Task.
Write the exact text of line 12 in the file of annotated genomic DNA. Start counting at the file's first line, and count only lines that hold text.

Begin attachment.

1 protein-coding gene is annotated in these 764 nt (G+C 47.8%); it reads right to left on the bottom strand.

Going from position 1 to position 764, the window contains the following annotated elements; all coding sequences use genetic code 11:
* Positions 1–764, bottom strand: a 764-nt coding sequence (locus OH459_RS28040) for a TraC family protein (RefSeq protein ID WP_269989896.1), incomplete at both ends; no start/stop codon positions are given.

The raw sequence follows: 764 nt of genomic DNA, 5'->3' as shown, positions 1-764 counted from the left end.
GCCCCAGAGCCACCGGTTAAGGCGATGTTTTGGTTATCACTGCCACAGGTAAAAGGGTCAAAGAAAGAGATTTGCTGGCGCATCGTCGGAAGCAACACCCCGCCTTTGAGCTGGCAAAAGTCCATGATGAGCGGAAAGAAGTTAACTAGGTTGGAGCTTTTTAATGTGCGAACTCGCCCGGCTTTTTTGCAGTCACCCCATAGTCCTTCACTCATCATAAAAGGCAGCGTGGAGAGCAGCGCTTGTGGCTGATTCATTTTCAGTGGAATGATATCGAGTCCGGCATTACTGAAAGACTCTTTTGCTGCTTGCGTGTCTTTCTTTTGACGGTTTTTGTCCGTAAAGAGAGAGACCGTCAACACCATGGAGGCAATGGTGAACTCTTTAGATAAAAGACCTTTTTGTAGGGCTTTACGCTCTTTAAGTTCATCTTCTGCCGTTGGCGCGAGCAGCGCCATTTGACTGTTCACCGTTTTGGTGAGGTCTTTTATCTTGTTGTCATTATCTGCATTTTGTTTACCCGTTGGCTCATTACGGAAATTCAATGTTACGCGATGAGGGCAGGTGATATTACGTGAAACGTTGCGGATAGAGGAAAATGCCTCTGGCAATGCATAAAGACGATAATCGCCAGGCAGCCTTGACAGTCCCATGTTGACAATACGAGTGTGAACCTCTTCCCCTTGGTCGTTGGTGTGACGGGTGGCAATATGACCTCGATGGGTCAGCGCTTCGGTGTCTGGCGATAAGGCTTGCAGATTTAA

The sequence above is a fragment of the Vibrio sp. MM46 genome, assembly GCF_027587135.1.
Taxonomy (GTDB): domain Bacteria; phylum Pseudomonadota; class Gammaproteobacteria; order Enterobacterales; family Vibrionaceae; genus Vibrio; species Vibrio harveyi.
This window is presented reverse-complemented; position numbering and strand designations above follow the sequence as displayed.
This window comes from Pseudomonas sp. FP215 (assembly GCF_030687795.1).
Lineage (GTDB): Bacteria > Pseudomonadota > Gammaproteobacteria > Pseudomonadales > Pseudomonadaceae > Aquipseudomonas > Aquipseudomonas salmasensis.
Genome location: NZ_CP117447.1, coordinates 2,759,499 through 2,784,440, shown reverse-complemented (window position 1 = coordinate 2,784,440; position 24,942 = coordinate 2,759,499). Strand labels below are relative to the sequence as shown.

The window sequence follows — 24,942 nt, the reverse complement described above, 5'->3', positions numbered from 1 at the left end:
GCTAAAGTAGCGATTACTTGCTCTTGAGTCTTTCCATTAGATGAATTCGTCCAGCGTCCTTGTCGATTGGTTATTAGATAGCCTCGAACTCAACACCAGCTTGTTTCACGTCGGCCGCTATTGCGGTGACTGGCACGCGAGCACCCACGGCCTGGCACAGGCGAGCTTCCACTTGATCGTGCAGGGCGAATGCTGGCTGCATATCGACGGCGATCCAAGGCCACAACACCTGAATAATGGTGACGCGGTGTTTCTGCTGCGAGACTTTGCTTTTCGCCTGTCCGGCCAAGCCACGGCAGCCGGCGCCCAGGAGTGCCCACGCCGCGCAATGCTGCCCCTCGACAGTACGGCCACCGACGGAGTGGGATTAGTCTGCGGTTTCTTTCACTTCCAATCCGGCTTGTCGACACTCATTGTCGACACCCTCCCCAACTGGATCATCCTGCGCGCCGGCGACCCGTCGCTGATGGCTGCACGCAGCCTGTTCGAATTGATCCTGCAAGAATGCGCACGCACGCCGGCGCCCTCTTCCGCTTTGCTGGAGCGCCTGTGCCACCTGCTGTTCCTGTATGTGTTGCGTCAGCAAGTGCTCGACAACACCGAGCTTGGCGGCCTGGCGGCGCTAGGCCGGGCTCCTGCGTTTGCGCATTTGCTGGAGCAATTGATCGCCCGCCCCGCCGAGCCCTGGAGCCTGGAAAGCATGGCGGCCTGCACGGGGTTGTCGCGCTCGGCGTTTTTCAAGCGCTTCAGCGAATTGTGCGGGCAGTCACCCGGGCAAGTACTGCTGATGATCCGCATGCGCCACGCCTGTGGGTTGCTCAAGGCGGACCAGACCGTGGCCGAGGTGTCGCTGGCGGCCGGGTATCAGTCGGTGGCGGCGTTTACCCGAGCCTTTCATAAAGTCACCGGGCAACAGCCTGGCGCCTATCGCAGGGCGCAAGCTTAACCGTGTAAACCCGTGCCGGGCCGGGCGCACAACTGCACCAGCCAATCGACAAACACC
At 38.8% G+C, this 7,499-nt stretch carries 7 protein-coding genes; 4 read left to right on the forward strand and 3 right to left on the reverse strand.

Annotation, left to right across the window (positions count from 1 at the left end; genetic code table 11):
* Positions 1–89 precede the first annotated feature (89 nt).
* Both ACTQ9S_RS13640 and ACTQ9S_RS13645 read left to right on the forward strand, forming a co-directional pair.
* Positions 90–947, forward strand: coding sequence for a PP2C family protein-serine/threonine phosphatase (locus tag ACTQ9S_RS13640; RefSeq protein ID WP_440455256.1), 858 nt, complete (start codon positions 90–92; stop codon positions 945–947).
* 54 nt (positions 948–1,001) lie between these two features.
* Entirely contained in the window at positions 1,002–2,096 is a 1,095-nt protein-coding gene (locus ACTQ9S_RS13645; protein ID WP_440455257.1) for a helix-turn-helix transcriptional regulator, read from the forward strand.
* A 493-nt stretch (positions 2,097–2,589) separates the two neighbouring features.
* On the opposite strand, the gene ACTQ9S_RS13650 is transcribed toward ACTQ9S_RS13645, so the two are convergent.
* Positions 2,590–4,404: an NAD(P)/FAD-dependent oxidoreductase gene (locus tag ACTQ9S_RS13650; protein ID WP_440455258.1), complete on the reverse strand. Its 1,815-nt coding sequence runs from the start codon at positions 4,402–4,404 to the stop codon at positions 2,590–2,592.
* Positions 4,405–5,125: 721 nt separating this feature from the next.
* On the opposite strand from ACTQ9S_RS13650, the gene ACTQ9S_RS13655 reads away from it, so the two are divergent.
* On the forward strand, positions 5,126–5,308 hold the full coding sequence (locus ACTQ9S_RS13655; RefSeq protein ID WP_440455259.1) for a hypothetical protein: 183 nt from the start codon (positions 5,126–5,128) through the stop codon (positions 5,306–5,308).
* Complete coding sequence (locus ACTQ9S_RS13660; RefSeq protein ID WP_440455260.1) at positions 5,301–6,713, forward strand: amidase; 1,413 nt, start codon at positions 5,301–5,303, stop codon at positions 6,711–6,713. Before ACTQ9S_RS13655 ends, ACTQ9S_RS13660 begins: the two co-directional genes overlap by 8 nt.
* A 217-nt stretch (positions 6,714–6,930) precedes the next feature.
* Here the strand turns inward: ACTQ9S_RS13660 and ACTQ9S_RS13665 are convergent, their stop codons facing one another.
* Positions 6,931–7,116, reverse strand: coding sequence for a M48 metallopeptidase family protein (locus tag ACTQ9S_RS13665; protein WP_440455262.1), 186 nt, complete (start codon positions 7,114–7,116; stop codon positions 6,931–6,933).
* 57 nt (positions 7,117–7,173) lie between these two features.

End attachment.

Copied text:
The window sequence follows — 24,942 nt, the reverse complement described above, 5'->3', positions numbered from 1 at the left end: